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Surplus Property

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CALIFORNIA | LOCAL
July 3, 1996 | DEBRA CANO
Despite opposition from residents near the former Crest View School, the City Council voted this week to encourage commercial development on surplus school sites and other large vacant parcels. The Ocean View School District has proposed developing the Crest View site at Talbert Avenue and Beach Boulevard with a retail project that would bring in tax revenue for the city and lease income to the school district to pay for improvements at campuses still open.
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BUSINESS
March 20, 2011 | By Lew Sichelman
With apologies to Donald Trump fans, Uncle Sam is far and away the country's largest real estate mogul, with something like 1.2 million individual properties worth hundreds of billions of dollars. But if the Obama administration has its way, some of them will soon find their way into private hands. The White House has identified 14,000 properties it wants to get rid of, including "a couple of thousand" on foreign soil. And that's only a portion of the nearly 45,500 buildings identified by the Government Accountability Office that are either underutilized or unused and also could be sold.
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REAL ESTATE
February 23, 1992
Seven parcels totaling 8.65 acres of unimproved land in Waimanalo, Hawaii, will be sold by the U.S. General Services Administration this spring. Other government surplus property is also up for sale in other states, offering a variety of choices, including 43 properties in the Miami area, a residential subdivision in Broken Arrow, Okla., and a three-bedroom home in Providence, R.I. Surplus properties are sold competitively by sealed bid or public auction.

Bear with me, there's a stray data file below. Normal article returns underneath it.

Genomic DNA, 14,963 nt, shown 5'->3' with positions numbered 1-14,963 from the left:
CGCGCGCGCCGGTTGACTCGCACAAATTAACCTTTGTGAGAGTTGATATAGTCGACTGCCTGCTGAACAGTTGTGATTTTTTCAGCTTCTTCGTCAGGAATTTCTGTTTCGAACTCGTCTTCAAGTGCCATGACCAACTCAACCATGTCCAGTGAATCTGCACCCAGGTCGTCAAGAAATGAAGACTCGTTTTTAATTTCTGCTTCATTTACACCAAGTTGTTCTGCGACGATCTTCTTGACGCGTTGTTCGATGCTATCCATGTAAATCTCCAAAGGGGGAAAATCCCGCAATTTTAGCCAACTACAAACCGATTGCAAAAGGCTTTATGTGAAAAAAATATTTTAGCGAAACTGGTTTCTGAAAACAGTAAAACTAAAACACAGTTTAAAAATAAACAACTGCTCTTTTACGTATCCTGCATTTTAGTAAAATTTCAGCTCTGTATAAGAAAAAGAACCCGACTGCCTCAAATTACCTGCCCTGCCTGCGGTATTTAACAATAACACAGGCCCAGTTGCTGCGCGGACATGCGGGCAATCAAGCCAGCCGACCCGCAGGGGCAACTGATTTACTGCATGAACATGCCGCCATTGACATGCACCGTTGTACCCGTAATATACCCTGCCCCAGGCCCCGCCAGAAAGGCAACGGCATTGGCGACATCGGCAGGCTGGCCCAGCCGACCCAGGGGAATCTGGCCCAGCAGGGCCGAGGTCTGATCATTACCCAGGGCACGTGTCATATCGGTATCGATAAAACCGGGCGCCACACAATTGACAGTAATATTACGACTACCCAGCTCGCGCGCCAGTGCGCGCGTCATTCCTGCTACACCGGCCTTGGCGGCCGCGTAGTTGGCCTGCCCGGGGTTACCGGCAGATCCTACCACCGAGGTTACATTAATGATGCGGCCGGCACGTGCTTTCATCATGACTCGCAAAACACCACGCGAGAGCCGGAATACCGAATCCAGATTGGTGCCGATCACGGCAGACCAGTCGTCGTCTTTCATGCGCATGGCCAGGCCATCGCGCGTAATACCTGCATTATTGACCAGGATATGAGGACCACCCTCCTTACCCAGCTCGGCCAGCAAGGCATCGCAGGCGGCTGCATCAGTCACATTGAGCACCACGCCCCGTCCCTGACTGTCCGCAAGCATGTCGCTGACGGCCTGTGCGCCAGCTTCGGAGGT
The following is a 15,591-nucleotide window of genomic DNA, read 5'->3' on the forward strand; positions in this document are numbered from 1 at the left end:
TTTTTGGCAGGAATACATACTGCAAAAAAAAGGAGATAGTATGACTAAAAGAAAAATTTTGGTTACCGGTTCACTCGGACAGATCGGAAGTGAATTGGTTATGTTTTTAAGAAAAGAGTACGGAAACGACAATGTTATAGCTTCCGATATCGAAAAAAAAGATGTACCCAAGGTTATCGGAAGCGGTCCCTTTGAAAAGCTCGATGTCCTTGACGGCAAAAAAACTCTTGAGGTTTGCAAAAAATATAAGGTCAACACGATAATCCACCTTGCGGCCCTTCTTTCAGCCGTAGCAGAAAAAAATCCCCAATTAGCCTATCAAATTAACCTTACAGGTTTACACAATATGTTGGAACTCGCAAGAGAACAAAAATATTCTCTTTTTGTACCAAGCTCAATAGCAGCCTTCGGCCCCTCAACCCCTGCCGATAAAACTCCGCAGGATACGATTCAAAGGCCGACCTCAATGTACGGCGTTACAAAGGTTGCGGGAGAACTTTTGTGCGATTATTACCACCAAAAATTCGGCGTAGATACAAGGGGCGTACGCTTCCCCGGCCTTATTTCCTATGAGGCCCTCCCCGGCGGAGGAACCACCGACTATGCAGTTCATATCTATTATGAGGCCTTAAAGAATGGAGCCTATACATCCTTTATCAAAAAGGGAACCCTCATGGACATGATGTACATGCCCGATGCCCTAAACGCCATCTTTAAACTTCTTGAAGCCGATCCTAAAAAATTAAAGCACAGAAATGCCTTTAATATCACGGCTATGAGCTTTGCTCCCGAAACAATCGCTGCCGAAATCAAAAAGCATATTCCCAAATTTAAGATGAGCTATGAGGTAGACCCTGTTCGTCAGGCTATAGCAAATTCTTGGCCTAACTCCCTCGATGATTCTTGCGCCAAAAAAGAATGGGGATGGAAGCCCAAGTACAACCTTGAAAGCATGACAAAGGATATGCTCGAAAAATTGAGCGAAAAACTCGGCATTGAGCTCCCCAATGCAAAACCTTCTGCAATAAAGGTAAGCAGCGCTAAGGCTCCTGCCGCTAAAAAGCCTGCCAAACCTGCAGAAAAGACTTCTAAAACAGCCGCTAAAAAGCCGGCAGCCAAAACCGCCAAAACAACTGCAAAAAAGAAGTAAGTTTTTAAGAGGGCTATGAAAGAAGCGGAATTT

CALIFORNIA | LOCAL
January 30, 2010 | By Margot Roosevelt
The Crystal Cathedral, the Garden Grove megachurch, is laying off 50 workers, selling surplus property and may pull its "Hour of Power" television show in up to eight markets because of a precipitous drop in contributions. The 7,000-member church also has canceled its "Glory of Easter" pageant, a popular reenactment of the life and death of Jesus Christ, which sold tens of thousands of tickets each year. "This cuts to the heart of our ministry," said spokesman John Charles. "It is sad news."
CALIFORNIA | LOCAL
April 19, 1999 | FRED ALVAREZ
Looking for some used military clothing or some of that hard-to-find Navy-issue furniture? The Port Hueneme naval base has a deal for you. The Defense Reutilization and Marketing Office will conduct a sealed auction April 26 for surplus property ranging from tools to photographic equipment. Bids must be submitted no later than 9 a.m. the day of the auction. Successful bidders will be notified by mail. Property must be paid for and removed by May 6.
CALIFORNIA | LOCAL
April 3, 1993 | JON NALICK
The Westminster School District board has declared Midway City and Gill elementary schools as surplus property, paving the way for their eventual lease or sale. Supt. Gail Wickstrom recommended the action, saying the estimated $3 million from disposing of the properties could help pay for the repair of the district's other schools. "I don't do this without great hesitation," Wickstrom told the board Tuesday.
CALIFORNIA | LOCAL
June 16, 1993 | BERT ELJERA